McCully Workshop Inc.

album cover - click for bigger picture


  1. Why Can't It Rain [4.12]
  2. Hardcase Woman [2.34]
  3. Ice Lover [3.05]
  4. Four Walls [2.40]
  5. Stargazer [2.48]
  6. Rush Hour At Midnight [3.42]
  7. Jackin' Around [2.04]
  8. Head For The Moon [4.00]
  9. The Circus [4.00]
  10. Years Of My Life [3.19]
  11. Fast Car [3.41]
  12. Séance [3.05]


  • Tully McCully: Vocals, bass, guitar
  • Mike McCully: Vocals, drums
  • Richard Hyam: Rhythm and acoustic guitars, vocals
  • Glenda Wassman: Organ, vocals
  • Ian Smith: Trumpet, flute, flugelhorn

    Additional musicians:

  • Allan Faull: Lead guitar on 'Why Can't It Rain', 'The Circus', 'Hardcase Woman' and 'Stargazer'
  • Alan van der Merwe: Vocal harmony and organ on 'Why Can't It Rain' and 'Stargazer'
  • Melanie Hyam: Vocal harmonies on 'Why Can't It Rain' and 'Rush Hour At Midnight'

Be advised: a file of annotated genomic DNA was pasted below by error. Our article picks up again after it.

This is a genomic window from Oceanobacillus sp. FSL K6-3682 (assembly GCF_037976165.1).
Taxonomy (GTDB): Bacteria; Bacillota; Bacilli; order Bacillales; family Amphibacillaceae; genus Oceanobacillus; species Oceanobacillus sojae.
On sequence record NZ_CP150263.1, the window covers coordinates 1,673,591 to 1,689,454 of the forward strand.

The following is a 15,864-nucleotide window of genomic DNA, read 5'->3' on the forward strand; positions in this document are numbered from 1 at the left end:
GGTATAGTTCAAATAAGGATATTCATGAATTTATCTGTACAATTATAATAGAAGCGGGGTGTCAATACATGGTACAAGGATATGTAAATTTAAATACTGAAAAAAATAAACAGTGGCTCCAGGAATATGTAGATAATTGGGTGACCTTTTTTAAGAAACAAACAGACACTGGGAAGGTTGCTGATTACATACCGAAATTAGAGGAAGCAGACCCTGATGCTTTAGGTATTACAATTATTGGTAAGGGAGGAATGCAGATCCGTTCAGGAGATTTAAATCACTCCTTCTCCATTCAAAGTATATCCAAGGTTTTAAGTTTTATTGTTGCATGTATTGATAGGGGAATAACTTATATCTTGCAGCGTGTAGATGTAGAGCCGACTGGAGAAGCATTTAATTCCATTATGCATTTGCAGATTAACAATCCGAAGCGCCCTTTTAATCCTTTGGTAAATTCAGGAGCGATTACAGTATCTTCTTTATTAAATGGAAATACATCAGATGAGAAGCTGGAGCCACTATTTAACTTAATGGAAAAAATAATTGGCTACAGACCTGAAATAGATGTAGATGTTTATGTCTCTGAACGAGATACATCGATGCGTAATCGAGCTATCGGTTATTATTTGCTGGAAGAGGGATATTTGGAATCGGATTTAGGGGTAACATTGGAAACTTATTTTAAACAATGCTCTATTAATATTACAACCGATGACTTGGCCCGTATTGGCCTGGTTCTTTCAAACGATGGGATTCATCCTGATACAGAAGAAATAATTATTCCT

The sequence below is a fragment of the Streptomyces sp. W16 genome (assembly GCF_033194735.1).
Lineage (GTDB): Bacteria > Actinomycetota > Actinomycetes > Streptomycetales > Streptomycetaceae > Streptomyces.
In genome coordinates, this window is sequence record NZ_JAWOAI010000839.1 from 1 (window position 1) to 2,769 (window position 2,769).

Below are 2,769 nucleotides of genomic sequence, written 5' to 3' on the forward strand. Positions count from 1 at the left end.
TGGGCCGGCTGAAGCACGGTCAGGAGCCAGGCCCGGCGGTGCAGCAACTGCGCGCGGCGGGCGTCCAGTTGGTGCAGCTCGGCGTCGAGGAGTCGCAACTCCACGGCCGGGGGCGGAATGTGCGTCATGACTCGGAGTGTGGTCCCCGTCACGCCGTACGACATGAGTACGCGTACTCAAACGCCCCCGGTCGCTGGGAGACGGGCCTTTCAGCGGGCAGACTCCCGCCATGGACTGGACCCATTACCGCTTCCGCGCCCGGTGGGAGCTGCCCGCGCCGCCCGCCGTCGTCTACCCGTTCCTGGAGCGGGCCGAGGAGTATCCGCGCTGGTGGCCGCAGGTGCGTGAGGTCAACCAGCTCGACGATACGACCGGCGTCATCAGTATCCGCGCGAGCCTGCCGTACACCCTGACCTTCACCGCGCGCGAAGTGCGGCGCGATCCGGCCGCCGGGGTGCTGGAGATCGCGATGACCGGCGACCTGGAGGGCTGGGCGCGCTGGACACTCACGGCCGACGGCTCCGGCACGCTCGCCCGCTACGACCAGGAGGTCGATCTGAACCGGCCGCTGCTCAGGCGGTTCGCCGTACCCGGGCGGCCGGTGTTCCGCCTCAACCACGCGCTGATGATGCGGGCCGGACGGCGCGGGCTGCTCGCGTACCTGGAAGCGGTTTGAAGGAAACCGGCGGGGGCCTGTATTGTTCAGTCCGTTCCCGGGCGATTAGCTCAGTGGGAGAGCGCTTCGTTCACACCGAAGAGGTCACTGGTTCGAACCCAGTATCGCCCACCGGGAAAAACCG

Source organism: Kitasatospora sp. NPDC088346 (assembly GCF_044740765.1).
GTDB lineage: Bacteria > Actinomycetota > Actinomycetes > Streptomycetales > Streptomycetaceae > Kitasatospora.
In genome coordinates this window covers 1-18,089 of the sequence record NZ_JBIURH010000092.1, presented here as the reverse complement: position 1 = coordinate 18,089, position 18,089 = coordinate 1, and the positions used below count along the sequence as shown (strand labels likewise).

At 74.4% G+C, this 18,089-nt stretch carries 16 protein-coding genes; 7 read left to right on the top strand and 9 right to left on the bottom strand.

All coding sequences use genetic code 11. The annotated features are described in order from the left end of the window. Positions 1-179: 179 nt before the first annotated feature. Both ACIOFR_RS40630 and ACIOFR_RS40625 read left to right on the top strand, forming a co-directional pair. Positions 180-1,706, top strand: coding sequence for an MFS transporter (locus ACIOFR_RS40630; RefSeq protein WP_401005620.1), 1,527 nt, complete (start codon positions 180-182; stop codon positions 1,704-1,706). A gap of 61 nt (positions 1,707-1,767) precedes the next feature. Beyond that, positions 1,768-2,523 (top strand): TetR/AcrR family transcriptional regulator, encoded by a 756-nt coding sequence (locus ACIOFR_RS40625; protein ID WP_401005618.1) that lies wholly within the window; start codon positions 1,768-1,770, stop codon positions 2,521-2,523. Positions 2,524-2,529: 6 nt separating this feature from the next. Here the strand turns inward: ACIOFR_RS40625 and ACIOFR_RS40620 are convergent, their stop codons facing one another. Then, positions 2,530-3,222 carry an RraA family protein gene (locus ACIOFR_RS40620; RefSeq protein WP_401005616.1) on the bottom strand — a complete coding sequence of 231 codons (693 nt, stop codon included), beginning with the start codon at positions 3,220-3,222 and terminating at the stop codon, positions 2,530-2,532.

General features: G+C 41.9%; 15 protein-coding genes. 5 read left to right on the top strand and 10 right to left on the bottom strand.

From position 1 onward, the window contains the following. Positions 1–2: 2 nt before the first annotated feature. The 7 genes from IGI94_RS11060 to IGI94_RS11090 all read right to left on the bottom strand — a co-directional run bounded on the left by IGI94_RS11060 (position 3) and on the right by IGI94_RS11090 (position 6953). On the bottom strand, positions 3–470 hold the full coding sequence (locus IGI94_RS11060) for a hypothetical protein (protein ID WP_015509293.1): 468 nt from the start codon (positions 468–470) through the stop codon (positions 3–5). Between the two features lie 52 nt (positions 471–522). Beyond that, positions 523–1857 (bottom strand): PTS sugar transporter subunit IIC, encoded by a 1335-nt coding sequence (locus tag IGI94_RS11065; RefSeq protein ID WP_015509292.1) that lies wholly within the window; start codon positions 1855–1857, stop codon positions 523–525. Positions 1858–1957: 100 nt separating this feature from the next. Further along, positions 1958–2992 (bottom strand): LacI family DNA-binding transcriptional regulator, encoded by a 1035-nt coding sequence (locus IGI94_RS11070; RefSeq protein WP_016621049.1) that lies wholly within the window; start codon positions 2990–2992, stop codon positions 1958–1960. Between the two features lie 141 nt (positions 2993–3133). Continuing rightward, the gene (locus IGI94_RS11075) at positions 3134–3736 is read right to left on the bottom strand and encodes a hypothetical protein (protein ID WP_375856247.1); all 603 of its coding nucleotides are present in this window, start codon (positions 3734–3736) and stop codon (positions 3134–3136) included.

Produced by Billy Forrest

Release information:

LP: 1970, Trutone, STO 727
CD: February 2003, Merry-Go-Round Records, a division of Beatball Music (Korea), BMRC-0001

Sleeve notes for 2003 Korean re-issue:

The Website describes McCully Workshop's first album like this: "Of all the albums we've heard from South Africa this one is topscore. What a beautiful masterpiece. Pepper-influenced Underground music with great songs, lovely vocals, strong harmonies, great distorted guitarwork."

Since 1965, the McCullagh brothers, Tully (born Terence on 31st May 1953) and Mike (born Michael on 7th April 1947), have become an integral part of the South African pop and rock scene.

"My brother [Mike] who plays drums and myself would play around and record ourselves in the lounge, I was about nine at the time. We recorded a track called 'Swinging Time' with some other friends when I was thirteen and sent it to a record company. The track didn't get anywhere but it was quite interesting. We grew a bit more and when I was sixteen (and Mike 22) we started a band called McCully Workshop and a whole string of other bands and I started a garage studio." – Tully McCully

McCully Workshop have had many line-up changes over the years, but the brothers have always surrounded themselves with superb musicians.

In 1965 they started as a folk-rock trio with Richard Hyam and called themselves the Blue Three. Richard had been in a folk duo, Tiny Folk, with his sister Melanie.